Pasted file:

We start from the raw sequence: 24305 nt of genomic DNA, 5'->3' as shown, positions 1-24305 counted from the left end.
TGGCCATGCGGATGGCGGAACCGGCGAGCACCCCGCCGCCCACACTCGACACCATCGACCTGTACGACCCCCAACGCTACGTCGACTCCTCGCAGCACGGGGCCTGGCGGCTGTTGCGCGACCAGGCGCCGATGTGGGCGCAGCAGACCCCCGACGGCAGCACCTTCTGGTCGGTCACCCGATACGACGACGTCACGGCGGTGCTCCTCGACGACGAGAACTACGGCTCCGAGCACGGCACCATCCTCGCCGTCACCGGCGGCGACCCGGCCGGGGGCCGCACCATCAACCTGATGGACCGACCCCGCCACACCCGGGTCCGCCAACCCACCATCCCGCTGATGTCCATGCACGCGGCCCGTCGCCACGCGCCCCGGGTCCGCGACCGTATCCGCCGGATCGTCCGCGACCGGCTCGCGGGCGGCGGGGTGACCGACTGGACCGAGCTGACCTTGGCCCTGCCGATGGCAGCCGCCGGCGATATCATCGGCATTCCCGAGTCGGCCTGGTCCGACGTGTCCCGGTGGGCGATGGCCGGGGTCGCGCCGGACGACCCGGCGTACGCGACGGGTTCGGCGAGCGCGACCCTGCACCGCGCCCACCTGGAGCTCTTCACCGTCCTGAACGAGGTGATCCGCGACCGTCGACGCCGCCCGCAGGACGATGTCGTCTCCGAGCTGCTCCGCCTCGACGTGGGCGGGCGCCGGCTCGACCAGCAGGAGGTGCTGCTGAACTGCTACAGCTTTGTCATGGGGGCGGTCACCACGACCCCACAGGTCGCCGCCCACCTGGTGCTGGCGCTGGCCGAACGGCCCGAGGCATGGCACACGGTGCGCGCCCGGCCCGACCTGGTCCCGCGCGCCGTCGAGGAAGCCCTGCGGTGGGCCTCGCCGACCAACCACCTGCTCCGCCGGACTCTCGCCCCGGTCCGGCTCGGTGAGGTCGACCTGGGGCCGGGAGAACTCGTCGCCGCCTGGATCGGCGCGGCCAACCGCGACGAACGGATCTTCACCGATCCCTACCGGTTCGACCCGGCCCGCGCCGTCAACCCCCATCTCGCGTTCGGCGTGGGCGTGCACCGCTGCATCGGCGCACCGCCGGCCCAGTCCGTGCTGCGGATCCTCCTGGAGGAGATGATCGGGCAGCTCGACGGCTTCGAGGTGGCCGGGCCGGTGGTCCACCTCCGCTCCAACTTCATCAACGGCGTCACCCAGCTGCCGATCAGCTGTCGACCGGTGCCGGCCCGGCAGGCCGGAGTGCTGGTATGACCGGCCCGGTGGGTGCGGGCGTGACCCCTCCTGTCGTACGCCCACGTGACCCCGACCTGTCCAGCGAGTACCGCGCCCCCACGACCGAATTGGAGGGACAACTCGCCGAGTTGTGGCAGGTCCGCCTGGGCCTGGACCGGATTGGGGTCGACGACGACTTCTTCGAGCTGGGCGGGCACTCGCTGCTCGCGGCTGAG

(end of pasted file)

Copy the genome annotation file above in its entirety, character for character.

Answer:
We start from the raw sequence: 24305 nt of genomic DNA, 5'->3' as shown, positions 1-24305 counted from the left end.
TGGCCATGCGGATGGCGGAACCGGCGAGCACCCCGCCGCCCACACTCGACACCATCGACCTGTACGACCCCCAACGCTACGTCGACTCCTCGCAGCACGGGGCCTGGCGGCTGTTGCGCGACCAGGCGCCGATGTGGGCGCAGCAGACCCCCGACGGCAGCACCTTCTGGTCGGTCACCCGATACGACGACGTCACGGCGGTGCTCCTCGACGACGAGAACTACGGCTCCGAGCACGGCACCATCCTCGCCGTCACCGGCGGCGACCCGGCCGGGGGCCGCACCATCAACCTGATGGACCGACCCCGCCACACCCGGGTCCGCCAACCCACCATCCCGCTGATGTCCATGCACGCGGCCCGTCGCCACGCGCCCCGGGTCCGCGACCGTATCCGCCGGATCGTCCGCGACCGGCTCGCGGGCGGCGGGGTGACCGACTGGACCGAGCTGACCTTGGCCCTGCCGATGGCAGCCGCCGGCGATATCATCGGCATTCCCGAGTCGGCCTGGTCCGACGTGTCCCGGTGGGCGATGGCCGGGGTCGCGCCGGACGACCCGGCGTACGCGACGGGTTCGGCGAGCGCGACCCTGCACCGCGCCCACCTGGAGCTCTTCACCGTCCTGAACGAGGTGATCCGCGACCGTCGACGCCGCCCGCAGGACGATGTCGTCTCCGAGCTGCTCCGCCTCGACGTGGGCGGGCGCCGGCTCGACCAGCAGGAGGTGCTGCTGAACTGCTACAGCTTTGTCATGGGGGCGGTCACCACGACCCCACAGGTCGCCGCCCACCTGGTGCTGGCGCTGGCCGAACGGCCCGAGGCATGGCACACGGTGCGCGCCCGGCCCGACCTGGTCCCGCGCGCCGTCGAGGAAGCCCTGCGGTGGGCCTCGCCGACCAACCACCTGCTCCGCCGGACTCTCGCCCCGGTCCGGCTCGGTGAGGTCGACCTGGGGCCGGGAGAACTCGTCGCCGCCTGGATCGGCGCGGCCAACCGCGACGAACGGATCTTCACCGATCCCTACCGGTTCGACCCGGCCCGCGCCGTCAACCCCCATCTCGCGTTCGGCGTGGGCGTGCACCGCTGCATCGGCGCACCGCCGGCCCAGTCCGTGCTGCGGATCCTCCTGGAGGAGATGATCGGGCAGCTCGACGGCTTCGAGGTGGCCGGGCCGGTGGTCCACCTCCGCTCCAACTTCATCAACGGCGTCACCCAGCTGCCGATCAGCTGTCGACCGGTGCCGGCCCGGCAGGCCGGAGTGCTGGTATGACCGGCCCGGTGGGTGCGGGCGTGACCCCTCCTGTCGTACGCCCACGTGACCCCGACCTGTCCAGCGAGTACCGCGCCCCCACGACCGAATTGGAGGGACAACTCGCCGAGTTGTGGCAGGTCCGCCTGGGCCTGGACCGGATTGGGGTCGACGACGACTTCTTCGAGCTGGGCGGGCACTCGCTGCTCGCGGCTGAG